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Aptamers for siRNA delivery

15th May 2019

siRNA’s are functional double stranded RNA molecules which can be used to control gene expression by targeting a messenger RNA and promoting its degradation.  One of the challenges in the therapeutic application of siRNA’s is targeting and delivery of the siRNA, to the cell / tissue of interest. Various adjuvants have been tested to increase the uptake of siRNA’s into cells however there is currently no gold standard.

In recent years numerous aptamers have been reported, which have specific cell targeting and penetrating properties. As both aptamers and siRNAs are composed of nucleic acid (and may be prepared by solid phase synthesis), it is relatively straightforward to combine aptamers with siRNA’s to make a chimeric molecule.

Early examples of this approach were reported by McNamara et al. (2006), in which PSMA binding aptamers were used to deliver the siRNA to prostate cancer cells and tumour vascular endothelium. The data shows that the aptamer successfully delivers the construct to the target cells. Once the siRNA has been internalised and processed, the siRNA target proteins are depleted, and cell death occurs. Importantly the aptamer portion of the chimera ensures that only cells which express PSMA are affected by the siRNA.

Liu et al. (2016) also used a PSMA binding aptamer to develop a bivalent aptamer-duel siRNA chimera called PSMA aptamer-Survivin siRNA-EGFR siRNA-PSMA aptamer (PSEP). By incorporating 2 different siRNAs into the PSEP, the construct is able to inhibit EGFR and Survivin simultaneously; which has been shown to induce apoptosis both in vitro and in vivo.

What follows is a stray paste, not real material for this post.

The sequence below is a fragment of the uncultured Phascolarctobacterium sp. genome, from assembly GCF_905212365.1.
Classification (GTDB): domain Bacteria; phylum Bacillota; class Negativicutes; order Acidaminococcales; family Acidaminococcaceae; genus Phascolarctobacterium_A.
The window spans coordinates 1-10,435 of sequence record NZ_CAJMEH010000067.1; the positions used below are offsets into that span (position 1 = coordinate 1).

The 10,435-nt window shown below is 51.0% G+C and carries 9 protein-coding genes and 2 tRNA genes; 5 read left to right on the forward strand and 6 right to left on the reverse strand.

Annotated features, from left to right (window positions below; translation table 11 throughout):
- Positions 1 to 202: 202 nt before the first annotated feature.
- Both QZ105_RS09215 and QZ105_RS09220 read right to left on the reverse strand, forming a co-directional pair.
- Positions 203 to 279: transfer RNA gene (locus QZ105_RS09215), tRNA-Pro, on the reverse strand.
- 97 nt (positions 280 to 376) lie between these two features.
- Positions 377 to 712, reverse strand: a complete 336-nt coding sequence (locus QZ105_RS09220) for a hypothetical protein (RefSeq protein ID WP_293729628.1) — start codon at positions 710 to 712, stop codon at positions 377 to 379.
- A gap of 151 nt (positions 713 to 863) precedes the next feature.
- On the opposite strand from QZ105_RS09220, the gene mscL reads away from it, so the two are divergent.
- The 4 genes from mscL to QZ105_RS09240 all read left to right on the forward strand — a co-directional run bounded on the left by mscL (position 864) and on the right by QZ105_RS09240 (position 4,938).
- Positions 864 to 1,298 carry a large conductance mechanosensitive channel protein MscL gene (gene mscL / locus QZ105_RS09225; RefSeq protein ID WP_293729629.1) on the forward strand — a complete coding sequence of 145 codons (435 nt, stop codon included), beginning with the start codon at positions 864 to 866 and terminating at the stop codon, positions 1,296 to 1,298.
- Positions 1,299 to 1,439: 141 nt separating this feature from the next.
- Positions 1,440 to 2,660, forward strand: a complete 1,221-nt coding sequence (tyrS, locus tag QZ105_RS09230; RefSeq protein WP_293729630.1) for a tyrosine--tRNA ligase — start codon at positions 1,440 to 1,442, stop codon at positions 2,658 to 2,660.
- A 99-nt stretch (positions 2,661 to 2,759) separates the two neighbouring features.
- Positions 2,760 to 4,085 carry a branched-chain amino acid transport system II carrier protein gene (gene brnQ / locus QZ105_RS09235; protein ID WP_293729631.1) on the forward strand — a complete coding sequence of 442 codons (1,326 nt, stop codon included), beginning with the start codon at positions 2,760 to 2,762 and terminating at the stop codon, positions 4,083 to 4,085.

More recent efforts have focussed on development of chimeric molecules to enhance the specificity of therapeutic oligonucleotides. Jeong et al (2017) incorporated both siRNA and chemotherapeutic agents into one multivalent molecule. Interestingly they also incorporated reducible linkers between the aptamers and siRNA to facilitate siRNA release within the cell. By using two therapeutic modalities in a single delivery system, it was possible to induce an efficient anti-cancer action on drug-resistant cancer cells.

Each of these examples share one defining feature: a highly specific cell targeting aptamer which is internalised by the target cells or tissue. At Aptamer Group we have developed strategies to select aptamers which are specific to a given cell type, and are internalised by the target of interest. The principals described here may also be used to deliver other therapeutic oligonucleotides, including Antisense Oligonucleotides (ASO), Gapmers, microRNAs (miRNA) etc.

If you are trying to deliver siRNAs or other oligonucleotides; for therapeutic or research applications, or want to discuss the bespoke selection of aptamers for other applications, please get in touch.

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